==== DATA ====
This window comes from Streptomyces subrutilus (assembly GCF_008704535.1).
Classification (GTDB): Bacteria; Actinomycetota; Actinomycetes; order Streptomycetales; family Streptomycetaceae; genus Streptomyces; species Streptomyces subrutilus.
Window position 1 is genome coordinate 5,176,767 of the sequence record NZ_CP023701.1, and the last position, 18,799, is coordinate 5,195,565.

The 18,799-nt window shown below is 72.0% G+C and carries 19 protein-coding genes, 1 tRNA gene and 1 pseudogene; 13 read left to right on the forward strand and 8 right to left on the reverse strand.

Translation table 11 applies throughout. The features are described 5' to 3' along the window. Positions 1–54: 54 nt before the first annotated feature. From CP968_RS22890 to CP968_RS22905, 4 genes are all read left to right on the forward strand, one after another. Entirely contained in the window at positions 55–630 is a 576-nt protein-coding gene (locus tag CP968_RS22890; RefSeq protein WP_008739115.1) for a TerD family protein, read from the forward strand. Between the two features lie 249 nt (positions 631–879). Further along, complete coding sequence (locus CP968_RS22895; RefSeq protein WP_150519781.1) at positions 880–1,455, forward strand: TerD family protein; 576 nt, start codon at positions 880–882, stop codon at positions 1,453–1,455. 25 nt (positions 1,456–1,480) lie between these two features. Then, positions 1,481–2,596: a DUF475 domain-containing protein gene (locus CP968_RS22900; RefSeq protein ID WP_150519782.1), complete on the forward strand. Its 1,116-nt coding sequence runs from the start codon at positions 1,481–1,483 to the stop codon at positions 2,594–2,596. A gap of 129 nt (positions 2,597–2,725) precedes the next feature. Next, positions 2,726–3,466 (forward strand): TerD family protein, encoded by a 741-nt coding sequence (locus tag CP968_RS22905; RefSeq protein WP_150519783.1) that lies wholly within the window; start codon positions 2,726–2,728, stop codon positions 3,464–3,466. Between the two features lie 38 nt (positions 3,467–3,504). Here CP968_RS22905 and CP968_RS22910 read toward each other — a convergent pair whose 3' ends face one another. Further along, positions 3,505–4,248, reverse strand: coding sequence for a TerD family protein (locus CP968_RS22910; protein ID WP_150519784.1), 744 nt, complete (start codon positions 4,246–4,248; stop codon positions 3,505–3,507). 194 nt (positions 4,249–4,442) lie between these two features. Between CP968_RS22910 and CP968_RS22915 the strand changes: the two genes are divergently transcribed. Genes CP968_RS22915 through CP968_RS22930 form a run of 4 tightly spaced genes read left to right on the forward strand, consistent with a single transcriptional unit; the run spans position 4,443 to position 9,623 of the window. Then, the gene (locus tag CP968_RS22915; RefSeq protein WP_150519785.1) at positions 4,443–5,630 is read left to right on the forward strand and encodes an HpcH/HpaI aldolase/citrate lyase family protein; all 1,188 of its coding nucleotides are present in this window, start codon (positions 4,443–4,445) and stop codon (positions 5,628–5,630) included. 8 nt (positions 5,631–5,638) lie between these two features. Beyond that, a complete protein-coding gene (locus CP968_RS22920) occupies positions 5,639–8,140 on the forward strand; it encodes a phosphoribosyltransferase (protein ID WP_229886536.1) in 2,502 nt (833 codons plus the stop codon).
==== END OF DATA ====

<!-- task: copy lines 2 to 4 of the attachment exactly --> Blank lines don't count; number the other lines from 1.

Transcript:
Classification (GTDB): Bacteria; Actinomycetota; Actinomycetes; order Streptomycetales; family Streptomycetaceae; genus Streptomyces; species Streptomyces subrutilus.
Window position 1 is genome coordinate 5,176,767 of the sequence record NZ_CP023701.1, and the last position, 18,799, is coordinate 5,195,565.

The 18,799-nt window shown below is 72.0% G+C and carries 19 protein-coding genes, 1 tRNA gene and 1 pseudogene; 13 read left to right on the forward strand and 8 right to left on the reverse strand.